Many warehouses use computers and electronic databases to make things more efficient, or at least more readily accessible. As such, staff members often need to understand basic spreadsheet applications and digital tools like bar code scanners to keep track of what they do. Some shipping facilities have programs that send alerts when certain items are running low, and some will actually go so far as to automatically place orders for re-stocks when inventory levels dip. Accurate record keeping is really important to avoid unnecessary ordering.

Clean-Up Tasks

Unloading and receiving goods can generate a lot of waste, particularly where packaging and labeling is concerned. Some employees will necessarily be tasked with cleaning up shipping and receiving floors and organizing trash. Mopping and sanitizing workspace might also come in, particularly if food or other perishable goods are being handled or processed. This job is often rotating so that different people are tasked with it on different days, but larger operations might actually have entire jobs that revolve around cleaning and sanitation.

Required Skills and Education

Most warehouse jobs are considered “entry level,” which means that no particular academic education is usually required. Basic math skills are often useful just in terms of keeping track of shipments and ordering movements, and computer skills are often helpful. Most employers want their workers to have a high school diploma or equivalent, but even this isn’t always essential. The most important job qualifications are usually driven by personality and strength. Staff members need to be able to get along with each other and need to be able to work as a part of a team and take direction from leaders.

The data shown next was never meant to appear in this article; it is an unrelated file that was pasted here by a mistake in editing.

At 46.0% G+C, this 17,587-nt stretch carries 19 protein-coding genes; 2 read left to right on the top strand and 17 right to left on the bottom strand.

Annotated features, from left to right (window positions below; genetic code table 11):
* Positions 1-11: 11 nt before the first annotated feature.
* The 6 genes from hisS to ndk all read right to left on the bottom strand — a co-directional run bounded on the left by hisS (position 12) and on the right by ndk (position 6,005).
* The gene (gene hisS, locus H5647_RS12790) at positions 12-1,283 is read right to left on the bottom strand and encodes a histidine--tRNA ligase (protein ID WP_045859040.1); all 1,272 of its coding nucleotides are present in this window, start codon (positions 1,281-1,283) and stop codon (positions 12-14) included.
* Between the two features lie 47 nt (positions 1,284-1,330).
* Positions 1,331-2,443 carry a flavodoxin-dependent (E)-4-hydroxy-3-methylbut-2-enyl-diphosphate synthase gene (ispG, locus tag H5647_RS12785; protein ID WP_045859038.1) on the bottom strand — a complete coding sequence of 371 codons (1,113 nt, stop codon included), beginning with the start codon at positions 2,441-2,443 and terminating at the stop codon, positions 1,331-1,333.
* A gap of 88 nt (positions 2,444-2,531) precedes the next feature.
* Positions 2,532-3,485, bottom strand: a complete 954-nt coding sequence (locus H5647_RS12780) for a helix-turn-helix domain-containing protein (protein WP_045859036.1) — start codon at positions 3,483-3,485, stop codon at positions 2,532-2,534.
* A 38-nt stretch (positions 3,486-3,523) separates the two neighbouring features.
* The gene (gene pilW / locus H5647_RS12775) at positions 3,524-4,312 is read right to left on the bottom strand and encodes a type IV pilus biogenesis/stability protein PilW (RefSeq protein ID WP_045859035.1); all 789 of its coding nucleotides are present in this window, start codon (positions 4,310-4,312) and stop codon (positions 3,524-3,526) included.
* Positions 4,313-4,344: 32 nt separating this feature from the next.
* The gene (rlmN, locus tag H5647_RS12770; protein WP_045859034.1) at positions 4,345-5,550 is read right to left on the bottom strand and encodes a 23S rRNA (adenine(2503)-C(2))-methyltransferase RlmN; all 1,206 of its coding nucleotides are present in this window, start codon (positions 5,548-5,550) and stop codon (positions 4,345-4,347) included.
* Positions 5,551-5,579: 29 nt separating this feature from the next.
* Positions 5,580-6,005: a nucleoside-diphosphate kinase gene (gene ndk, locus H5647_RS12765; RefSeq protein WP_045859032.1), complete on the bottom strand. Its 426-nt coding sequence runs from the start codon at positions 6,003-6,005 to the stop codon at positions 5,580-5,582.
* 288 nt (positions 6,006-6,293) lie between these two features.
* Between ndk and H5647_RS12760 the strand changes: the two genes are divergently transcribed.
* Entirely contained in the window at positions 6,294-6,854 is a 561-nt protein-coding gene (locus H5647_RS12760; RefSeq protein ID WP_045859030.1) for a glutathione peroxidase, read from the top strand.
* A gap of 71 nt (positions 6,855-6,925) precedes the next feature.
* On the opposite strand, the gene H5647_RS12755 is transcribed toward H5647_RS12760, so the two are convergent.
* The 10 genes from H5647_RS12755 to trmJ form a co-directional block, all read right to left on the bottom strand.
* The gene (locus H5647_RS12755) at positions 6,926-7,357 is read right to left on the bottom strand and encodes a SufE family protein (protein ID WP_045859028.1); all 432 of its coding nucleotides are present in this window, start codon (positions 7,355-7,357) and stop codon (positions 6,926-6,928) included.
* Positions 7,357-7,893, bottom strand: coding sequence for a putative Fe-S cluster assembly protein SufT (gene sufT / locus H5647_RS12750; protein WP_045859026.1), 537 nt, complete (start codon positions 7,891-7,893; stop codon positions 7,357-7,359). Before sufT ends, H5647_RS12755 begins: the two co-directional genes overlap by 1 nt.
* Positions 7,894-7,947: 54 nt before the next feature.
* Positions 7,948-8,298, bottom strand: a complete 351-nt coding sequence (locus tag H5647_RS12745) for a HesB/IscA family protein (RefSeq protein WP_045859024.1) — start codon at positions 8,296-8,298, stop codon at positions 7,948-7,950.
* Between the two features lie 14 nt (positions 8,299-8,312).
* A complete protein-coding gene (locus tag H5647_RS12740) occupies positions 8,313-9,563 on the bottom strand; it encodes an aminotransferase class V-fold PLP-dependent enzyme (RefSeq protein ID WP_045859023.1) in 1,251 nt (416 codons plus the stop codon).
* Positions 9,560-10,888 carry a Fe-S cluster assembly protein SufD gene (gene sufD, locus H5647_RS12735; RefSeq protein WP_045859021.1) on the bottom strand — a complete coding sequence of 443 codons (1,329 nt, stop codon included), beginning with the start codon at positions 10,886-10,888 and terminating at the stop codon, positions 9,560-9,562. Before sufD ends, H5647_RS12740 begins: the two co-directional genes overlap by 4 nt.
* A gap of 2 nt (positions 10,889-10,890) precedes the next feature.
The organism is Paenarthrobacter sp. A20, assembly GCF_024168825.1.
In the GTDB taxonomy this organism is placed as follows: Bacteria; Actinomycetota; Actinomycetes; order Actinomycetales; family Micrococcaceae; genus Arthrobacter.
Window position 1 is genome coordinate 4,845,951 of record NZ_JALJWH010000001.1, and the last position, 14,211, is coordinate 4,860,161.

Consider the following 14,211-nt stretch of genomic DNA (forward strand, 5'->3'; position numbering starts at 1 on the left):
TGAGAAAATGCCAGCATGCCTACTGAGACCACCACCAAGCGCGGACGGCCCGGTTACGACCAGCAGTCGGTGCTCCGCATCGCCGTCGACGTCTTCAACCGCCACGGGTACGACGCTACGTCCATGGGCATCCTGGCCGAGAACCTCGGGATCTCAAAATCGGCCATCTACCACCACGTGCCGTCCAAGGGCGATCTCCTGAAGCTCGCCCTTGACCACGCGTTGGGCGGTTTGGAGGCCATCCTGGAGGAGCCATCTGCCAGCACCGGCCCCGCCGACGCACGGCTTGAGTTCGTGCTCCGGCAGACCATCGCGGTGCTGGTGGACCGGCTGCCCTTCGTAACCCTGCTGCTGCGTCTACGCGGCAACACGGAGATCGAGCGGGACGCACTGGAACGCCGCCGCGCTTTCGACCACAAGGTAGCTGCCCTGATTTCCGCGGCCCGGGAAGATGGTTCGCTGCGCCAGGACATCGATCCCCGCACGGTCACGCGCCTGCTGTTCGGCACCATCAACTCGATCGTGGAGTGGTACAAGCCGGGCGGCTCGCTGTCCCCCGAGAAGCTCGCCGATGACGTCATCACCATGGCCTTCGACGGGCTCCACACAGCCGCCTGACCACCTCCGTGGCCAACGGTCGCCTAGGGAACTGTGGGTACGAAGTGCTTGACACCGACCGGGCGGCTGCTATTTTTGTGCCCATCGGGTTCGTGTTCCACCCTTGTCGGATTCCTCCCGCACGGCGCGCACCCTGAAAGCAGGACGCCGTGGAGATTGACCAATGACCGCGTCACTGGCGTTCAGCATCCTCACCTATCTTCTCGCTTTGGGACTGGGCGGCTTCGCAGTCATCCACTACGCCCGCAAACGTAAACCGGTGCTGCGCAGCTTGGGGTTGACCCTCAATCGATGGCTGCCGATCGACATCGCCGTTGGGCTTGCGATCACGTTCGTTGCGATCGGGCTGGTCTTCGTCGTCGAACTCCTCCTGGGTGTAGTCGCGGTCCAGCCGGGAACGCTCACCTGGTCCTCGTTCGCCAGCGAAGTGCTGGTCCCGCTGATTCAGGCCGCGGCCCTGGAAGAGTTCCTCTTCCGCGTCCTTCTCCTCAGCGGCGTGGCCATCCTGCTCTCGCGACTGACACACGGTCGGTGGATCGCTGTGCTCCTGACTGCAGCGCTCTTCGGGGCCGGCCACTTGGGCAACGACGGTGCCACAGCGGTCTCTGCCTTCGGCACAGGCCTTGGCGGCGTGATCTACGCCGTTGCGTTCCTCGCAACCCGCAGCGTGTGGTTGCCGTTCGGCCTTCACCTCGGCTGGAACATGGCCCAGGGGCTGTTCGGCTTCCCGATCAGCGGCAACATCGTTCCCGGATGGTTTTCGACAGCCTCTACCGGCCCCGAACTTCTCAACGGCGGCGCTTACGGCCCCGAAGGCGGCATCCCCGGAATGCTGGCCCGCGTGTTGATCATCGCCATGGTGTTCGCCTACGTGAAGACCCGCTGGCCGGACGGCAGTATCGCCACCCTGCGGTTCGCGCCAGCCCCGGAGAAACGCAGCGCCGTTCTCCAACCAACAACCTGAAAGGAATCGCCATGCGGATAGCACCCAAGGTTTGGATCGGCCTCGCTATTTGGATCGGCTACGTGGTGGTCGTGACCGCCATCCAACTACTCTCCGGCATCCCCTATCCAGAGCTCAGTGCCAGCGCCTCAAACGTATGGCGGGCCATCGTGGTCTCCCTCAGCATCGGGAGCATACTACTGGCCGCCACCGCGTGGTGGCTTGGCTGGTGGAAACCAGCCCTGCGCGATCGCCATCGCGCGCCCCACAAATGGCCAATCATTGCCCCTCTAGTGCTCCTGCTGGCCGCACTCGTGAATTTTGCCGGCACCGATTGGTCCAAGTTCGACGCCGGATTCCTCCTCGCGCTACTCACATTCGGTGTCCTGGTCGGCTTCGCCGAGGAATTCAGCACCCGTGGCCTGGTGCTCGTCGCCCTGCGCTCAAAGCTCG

Perhaps the most important requirement is strength. Warehouse workers are often called on to move heavy things from one place to another, which requires a certain degree of physical stamina. People are often on their feet for most of the day, even if they aren’t engaging in heavy lifting; even mail teams and packaging specialists spend most of their shift standing. This can be exhausting over time, and workers need to be strong enough to endure the conditions without losing energy.

Common Job Risks